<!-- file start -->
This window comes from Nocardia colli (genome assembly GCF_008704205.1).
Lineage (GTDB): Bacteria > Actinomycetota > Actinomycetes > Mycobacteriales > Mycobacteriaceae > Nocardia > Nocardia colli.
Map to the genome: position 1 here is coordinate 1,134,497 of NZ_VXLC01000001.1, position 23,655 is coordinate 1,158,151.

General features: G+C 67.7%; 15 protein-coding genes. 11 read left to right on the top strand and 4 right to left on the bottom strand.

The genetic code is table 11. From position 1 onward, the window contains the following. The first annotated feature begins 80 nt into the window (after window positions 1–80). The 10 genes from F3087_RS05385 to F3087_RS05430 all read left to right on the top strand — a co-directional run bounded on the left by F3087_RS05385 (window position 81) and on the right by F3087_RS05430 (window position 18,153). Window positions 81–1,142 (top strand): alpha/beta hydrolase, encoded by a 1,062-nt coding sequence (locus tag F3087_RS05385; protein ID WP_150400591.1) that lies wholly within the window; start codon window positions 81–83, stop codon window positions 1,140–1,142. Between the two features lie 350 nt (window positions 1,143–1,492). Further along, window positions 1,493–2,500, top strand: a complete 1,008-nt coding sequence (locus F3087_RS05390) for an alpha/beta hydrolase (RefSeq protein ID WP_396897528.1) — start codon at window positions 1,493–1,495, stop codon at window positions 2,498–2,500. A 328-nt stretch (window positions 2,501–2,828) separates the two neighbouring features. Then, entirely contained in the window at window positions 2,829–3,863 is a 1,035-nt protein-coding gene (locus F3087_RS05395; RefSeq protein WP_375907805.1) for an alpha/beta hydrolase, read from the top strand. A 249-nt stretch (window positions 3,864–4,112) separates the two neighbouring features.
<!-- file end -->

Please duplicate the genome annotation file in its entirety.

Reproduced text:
This window comes from Nocardia colli (genome assembly GCF_008704205.1).
Lineage (GTDB): Bacteria > Actinomycetota > Actinomycetes > Mycobacteriales > Mycobacteriaceae > Nocardia > Nocardia colli.
Map to the genome: position 1 here is coordinate 1,134,497 of NZ_VXLC01000001.1, position 23,655 is coordinate 1,158,151.

General features: G+C 67.7%; 15 protein-coding genes. 11 read left to right on the top strand and 4 right to left on the bottom strand.

The genetic code is table 11. From position 1 onward, the window contains the following. The first annotated feature begins 80 nt into the window (after window positions 1–80). The 10 genes from F3087_RS05385 to F3087_RS05430 all read left to right on the top strand — a co-directional run bounded on the left by F3087_RS05385 (window position 81) and on the right by F3087_RS05430 (window position 18,153). Window positions 81–1,142 (top strand): alpha/beta hydrolase, encoded by a 1,062-nt coding sequence (locus tag F3087_RS05385; protein ID WP_150400591.1) that lies wholly within the window; start codon window positions 81–83, stop codon window positions 1,140–1,142. Between the two features lie 350 nt (window positions 1,143–1,492). Further along, window positions 1,493–2,500, top strand: a complete 1,008-nt coding sequence (locus F3087_RS05390) for an alpha/beta hydrolase (RefSeq protein ID WP_396897528.1) — start codon at window positions 1,493–1,495, stop codon at window positions 2,498–2,500. A 328-nt stretch (window positions 2,501–2,828) separates the two neighbouring features. Then, entirely contained in the window at window positions 2,829–3,863 is a 1,035-nt protein-coding gene (locus F3087_RS05395; RefSeq protein WP_375907805.1) for an alpha/beta hydrolase, read from the top strand. A 249-nt stretch (window positions 3,864–4,112) separates the two neighbouring features.